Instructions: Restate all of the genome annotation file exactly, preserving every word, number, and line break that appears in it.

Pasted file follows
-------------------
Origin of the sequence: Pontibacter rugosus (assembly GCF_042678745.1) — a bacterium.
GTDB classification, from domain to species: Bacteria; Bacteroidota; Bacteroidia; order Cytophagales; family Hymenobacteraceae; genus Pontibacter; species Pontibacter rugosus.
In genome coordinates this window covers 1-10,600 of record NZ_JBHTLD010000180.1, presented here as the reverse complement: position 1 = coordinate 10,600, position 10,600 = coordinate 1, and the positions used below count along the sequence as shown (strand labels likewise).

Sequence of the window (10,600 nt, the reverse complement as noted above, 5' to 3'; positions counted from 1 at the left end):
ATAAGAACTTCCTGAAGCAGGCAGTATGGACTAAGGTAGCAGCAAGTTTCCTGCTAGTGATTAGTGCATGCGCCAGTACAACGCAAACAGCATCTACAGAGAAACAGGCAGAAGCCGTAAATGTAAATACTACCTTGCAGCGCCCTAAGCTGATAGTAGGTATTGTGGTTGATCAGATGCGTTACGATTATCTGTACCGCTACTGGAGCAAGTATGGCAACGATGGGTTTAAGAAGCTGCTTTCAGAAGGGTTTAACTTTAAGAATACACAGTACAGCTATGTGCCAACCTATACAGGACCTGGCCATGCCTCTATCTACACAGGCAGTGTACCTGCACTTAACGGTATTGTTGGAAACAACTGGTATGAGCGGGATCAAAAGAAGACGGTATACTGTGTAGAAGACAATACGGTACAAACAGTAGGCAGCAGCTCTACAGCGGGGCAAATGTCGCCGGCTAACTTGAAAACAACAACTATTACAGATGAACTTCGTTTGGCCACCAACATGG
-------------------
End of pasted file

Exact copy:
Origin of the sequence: Pontibacter rugosus (assembly GCF_042678745.1) — a bacterium.
GTDB classification, from domain to species: Bacteria; Bacteroidota; Bacteroidia; order Cytophagales; family Hymenobacteraceae; genus Pontibacter; species Pontibacter rugosus.
In genome coordinates this window covers 1-10,600 of record NZ_JBHTLD010000180.1, presented here as the reverse complement: position 1 = coordinate 10,600, position 10,600 = coordinate 1, and the positions used below count along the sequence as shown (strand labels likewise).

Sequence of the window (10,600 nt, the reverse complement as noted above, 5' to 3'; positions counted from 1 at the left end):
ATAAGAACTTCCTGAAGCAGGCAGTATGGACTAAGGTAGCAGCAAGTTTCCTGCTAGTGATTAGTGCATGCGCCAGTACAACGCAAACAGCATCTACAGAGAAACAGGCAGAAGCCGTAAATGTAAATACTACCTTGCAGCGCCCTAAGCTGATAGTAGGTATTGTGGTTGATCAGATGCGTTACGATTATCTGTACCGCTACTGGAGCAAGTATGGCAACGATGGGTTTAAGAAGCTGCTTTCAGAAGGGTTTAACTTTAAGAATACACAGTACAGCTATGTGCCAACCTATACAGGACCTGGCCATGCCTCTATCTACACAGGCAGTGTACCTGCACTTAACGGTATTGTTGGAAACAACTGGTATGAGCGGGATCAAAAGAAGACGGTATACTGTGTAGAAGACAATACGGTACAAACAGTAGGCAGCAGCTCTACAGCGGGGCAAATGTCGCCGGCTAACTTGAAAACAACAACTATTACAGATGAACTTCGTTTGGCCACCAACATGG